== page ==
What was the complexion of  Sayyiduna ‘Umar (radiyallahu ‘anhu)? Someone very recently told me that he was ‘black’. Is this correct?


The Historians and Biographers of Sahabah have stated various different complexions of Sayyiduna ‘Umar (radiyallahu ‘anhu). Among them are the following:

1) Extremely White (أبيض أمهق)

2) White with extreme redness (أبيض شديد الحمرة)

3) Brown/Wheat coloured (أدم/أدمة)

4) Dark brown (شديد الأدمة)

Majority of the Biographers of Sahabah have described Sayyiduna ‘Umar (radiyallahu ‘anhu) using the word ‘أدم’ . This seems to be the most common word used to describe Sayyiduna ‘Umar (radiyallahu ‘anhu).


Explanation of the word أدم/أدمة

1) Ibn Manzur (rahimahullah) the famous linguist, has explained أدمة to mean ‘سمرة’. He then explains سمرة as the colour between black and white. (ie. brown).

2) Imam Fayruzabadi, also a famous linguist, explains  that أدمة means brown (السمرة).

3) ‘Allamah Ibnul Athir (rahimahullah) states that أدمة means dark brown (السمرة الشديدة), just as the colour of earth/sand.


Reconciliation between these various descriptions

Initially Sayyiduna ‘Umar (radiyallahu ‘anhu) was fair in complexion. However when famine had struck (approximately 18 A.H), Sayyiduna ‘Umar (radiyallahu ‘anhu) altered his diet and stopped eating meat and fat. He resorted to consuming olive oil. This led to a change in his complexion resulting in him becoming brown/extremely brown.

This is understood from most of the Historians, Biographers of Sahabah and Muhaddithun.


However Hafiz Ibn ‘Abdil Barr (rahimahullah) differs with this view. He states that Sayyiduna ‘Umar (radiyallahu ‘anhu) was always brown in complexion. His brownness was not due to him consuming olive oil.



During the latter part of his life, Sayyiduna ‘Umar (radiyallahu ‘anhu) was brown/wheat coloured. There is no difference of opinion regarding this. However some state that he was fair initially and others state that he was never fair, he was always brown in complexion.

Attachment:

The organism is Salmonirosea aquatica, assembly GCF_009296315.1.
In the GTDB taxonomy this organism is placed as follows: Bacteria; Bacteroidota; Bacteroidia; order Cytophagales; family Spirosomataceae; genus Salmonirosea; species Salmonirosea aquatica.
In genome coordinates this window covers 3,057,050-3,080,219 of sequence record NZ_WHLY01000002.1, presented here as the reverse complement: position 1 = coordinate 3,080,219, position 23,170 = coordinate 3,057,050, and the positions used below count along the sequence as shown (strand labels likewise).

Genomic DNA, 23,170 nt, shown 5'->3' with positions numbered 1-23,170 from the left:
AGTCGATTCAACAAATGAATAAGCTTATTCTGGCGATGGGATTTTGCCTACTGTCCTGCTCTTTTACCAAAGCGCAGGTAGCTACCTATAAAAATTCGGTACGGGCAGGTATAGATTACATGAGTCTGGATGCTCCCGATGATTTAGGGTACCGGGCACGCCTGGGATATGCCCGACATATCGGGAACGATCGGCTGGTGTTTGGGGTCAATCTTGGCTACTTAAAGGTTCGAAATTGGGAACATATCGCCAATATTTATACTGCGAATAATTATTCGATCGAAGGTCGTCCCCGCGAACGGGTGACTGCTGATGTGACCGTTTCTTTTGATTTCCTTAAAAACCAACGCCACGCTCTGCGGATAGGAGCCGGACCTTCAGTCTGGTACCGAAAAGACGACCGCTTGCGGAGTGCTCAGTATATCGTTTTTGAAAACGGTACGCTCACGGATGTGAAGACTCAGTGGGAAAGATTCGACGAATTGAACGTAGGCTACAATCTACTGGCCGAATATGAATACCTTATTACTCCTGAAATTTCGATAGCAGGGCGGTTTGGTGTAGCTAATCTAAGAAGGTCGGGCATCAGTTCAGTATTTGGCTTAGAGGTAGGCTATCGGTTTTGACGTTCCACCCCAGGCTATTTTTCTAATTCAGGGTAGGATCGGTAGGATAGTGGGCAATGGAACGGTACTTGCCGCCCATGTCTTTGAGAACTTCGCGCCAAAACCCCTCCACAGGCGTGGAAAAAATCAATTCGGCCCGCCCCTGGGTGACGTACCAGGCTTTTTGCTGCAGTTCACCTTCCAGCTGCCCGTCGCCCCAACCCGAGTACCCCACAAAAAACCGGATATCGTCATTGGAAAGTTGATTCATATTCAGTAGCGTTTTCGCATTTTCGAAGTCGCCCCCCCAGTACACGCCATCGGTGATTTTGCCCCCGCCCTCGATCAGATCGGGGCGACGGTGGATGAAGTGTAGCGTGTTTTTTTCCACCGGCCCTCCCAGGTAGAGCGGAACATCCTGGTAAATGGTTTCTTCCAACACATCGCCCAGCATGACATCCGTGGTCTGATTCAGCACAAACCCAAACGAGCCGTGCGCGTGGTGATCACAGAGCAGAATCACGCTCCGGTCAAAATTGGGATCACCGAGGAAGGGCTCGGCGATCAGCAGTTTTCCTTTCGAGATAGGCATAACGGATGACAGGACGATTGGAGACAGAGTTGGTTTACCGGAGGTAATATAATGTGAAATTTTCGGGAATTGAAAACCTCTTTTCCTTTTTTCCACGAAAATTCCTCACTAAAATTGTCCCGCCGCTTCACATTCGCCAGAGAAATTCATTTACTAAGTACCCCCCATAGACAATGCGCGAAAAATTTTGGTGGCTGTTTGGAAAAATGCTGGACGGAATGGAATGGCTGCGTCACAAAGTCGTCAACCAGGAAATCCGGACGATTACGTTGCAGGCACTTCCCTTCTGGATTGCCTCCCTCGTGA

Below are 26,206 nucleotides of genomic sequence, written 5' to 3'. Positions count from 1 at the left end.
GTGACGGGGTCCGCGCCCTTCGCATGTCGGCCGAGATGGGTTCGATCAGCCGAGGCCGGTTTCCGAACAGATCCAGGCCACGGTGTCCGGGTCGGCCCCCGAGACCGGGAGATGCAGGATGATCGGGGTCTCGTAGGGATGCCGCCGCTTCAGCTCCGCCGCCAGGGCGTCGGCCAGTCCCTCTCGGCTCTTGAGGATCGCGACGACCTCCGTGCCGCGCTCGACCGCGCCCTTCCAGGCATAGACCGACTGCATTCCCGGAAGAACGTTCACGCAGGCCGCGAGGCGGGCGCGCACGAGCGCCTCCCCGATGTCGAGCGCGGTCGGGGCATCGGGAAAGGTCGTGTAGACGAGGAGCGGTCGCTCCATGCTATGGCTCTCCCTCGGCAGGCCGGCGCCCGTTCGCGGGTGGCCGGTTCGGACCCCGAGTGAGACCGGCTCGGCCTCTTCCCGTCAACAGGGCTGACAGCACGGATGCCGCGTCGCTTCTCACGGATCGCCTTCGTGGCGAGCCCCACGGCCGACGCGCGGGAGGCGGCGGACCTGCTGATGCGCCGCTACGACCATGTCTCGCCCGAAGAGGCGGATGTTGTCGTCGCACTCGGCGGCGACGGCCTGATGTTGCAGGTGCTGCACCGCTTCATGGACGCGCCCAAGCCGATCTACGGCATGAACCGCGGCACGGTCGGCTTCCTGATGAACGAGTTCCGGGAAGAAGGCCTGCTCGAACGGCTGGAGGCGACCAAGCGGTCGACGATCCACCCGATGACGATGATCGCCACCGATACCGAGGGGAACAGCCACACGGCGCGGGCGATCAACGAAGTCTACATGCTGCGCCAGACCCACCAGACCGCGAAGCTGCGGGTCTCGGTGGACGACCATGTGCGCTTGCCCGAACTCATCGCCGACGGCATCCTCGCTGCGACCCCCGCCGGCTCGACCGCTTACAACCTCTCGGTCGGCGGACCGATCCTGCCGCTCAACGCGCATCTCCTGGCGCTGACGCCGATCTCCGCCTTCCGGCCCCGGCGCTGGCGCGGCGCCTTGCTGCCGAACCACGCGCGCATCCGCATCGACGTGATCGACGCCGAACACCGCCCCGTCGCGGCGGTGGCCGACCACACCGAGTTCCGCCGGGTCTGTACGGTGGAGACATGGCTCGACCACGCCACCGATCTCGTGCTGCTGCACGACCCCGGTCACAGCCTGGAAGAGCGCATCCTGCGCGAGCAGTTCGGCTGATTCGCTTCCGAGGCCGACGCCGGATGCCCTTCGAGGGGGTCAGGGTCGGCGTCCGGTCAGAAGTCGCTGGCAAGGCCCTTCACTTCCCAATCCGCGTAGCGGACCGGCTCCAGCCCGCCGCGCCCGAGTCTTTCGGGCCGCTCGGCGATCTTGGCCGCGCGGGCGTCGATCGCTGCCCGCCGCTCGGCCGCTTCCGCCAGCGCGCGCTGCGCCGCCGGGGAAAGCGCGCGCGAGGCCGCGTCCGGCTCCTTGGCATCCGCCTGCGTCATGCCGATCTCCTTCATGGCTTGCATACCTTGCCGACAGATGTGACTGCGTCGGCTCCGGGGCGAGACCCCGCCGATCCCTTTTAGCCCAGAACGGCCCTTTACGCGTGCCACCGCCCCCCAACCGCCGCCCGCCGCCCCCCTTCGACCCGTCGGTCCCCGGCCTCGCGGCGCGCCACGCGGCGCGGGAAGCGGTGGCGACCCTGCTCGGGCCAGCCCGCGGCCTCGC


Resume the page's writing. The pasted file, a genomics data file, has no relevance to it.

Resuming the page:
1) If by ‘black’ you meant ‘A Habashi’ (Abyssinian), then this is incorrect. Sayyiduna ‘Umar (radiyallahu ‘anhu) was not a Habashi.

2) I have come across a narration where ‘Iyad ibn Khalifah states:

‘I saw ‘Umar (radiyallahu ‘anhu) during the famine and he was black (اسود) in colour, previously he was fair in complexion…’

This is the only narration I have seen that describes Sayyiduna ‘Umar (radiallahu ‘anhu) as being black. In light of the aforementioned descriptions, this description needs some interpretation.

It is possible that the word black was used here in comparison to what colour Sayyiduna ‘Umar (radiyallahu ‘anhu) was before (ie. white). It is also possible that he regarded the dark brown complexion of Sayyiduna’Umar (radiyallahu ‘anhu) to be black.

If a person chooses to cling onto this narration and say that Sayyiduna ‘Umar (radiyallahu ‘anhu) was black in complexion, he will have to concede to the fact that Sayyiduna ‘Umar was initially fair, and not always black as this narration clearly states so.

3) The purpose of the above answer was to clarify the issue regarding the complexion of Sayyiduna ‘Umar (radiyallahu ‘anhu) and not to discriminate or ridicule any race, colour or nation. This is strictly forbidden and has no place in Islam.


References for all of the above

Tabaqat Ibn Sa’d, vol. 3 pgs. 314, 324, 325, Al Isti’ab, vol. 3 pg. 236, Al Isabah, vol. 4 pg. 484, An Nihayah, vol. 1 pg. 46, Lisanul ‘Arab, vol. 1 pg. 97 and vol. 6 pg. 357, Al Qamusul Muhit, vol. 4 pg. 4 and Tahdhibul Asma Wal Lughat, vol. 2 pg. 30.


And Allah Ta’ala Knows best


Answered by: Moulana Suhail Motala


Approved by: Moulana Muhammad Abasoomar


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